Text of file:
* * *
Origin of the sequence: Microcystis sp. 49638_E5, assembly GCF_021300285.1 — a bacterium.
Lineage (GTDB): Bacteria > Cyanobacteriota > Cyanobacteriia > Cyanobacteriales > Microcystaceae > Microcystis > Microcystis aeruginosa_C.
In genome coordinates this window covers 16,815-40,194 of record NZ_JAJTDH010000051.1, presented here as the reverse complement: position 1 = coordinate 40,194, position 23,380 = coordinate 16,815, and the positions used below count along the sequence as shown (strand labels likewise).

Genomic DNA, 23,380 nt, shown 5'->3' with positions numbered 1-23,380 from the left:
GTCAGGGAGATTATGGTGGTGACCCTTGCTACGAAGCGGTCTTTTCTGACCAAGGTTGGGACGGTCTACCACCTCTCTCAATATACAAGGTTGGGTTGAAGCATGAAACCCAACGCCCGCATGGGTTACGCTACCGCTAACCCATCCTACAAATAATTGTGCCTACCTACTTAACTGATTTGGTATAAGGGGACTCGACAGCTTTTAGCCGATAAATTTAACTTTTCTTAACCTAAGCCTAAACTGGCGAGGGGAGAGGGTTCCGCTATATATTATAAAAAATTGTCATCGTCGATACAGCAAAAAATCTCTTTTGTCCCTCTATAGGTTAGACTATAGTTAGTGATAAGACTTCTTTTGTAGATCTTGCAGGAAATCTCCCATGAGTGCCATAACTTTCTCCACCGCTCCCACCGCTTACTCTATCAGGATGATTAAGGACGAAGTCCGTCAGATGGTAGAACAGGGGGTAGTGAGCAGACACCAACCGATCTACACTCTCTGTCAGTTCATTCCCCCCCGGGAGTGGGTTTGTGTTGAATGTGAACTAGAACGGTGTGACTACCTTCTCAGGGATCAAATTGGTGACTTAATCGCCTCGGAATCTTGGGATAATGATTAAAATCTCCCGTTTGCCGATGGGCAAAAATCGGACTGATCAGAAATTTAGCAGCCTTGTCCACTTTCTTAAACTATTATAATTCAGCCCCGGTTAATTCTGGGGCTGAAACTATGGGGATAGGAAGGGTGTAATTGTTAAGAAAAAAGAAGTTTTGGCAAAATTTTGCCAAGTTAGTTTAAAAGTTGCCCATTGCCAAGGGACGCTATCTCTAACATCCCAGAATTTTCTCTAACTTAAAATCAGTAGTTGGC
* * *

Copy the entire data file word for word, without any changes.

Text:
Origin of the sequence: Microcystis sp. 49638_E5, assembly GCF_021300285.1 — a bacterium.
Lineage (GTDB): Bacteria > Cyanobacteriota > Cyanobacteriia > Cyanobacteriales > Microcystaceae > Microcystis > Microcystis aeruginosa_C.
In genome coordinates this window covers 16,815-40,194 of record NZ_JAJTDH010000051.1, presented here as the reverse complement: position 1 = coordinate 40,194, position 23,380 = coordinate 16,815, and the positions used below count along the sequence as shown (strand labels likewise).

Genomic DNA, 23,380 nt, shown 5'->3' with positions numbered 1-23,380 from the left:
GTCAGGGAGATTATGGTGGTGACCCTTGCTACGAAGCGGTCTTTTCTGACCAAGGTTGGGACGGTCTACCACCTCTCTCAATATACAAGGTTGGGTTGAAGCATGAAACCCAACGCCCGCATGGGTTACGCTACCGCTAACCCATCCTACAAATAATTGTGCCTACCTACTTAACTGATTTGGTATAAGGGGACTCGACAGCTTTTAGCCGATAAATTTAACTTTTCTTAACCTAAGCCTAAACTGGCGAGGGGAGAGGGTTCCGCTATATATTATAAAAAATTGTCATCGTCGATACAGCAAAAAATCTCTTTTGTCCCTCTATAGGTTAGACTATAGTTAGTGATAAGACTTCTTTTGTAGATCTTGCAGGAAATCTCCCATGAGTGCCATAACTTTCTCCACCGCTCCCACCGCTTACTCTATCAGGATGATTAAGGACGAAGTCCGTCAGATGGTAGAACAGGGGGTAGTGAGCAGACACCAACCGATCTACACTCTCTGTCAGTTCATTCCCCCCCGGGAGTGGGTTTGTGTTGAATGTGAACTAGAACGGTGTGACTACCTTCTCAGGGATCAAATTGGTGACTTAATCGCCTCGGAATCTTGGGATAATGATTAAAATCTCCCGTTTGCCGATGGGCAAAAATCGGACTGATCAGAAATTTAGCAGCCTTGTCCACTTTCTTAAACTATTATAATTCAGCCCCGGTTAATTCTGGGGCTGAAACTATGGGGATAGGAAGGGTGTAATTGTTAAGAAAAAAGAAGTTTTGGCAAAATTTTGCCAAGTTAGTTTAAAAGTTGCCCATTGCCAAGGGACGCTATCTCTAACATCCCAGAATTTTCTCTAACTTAAAATCAGTAGTTGGC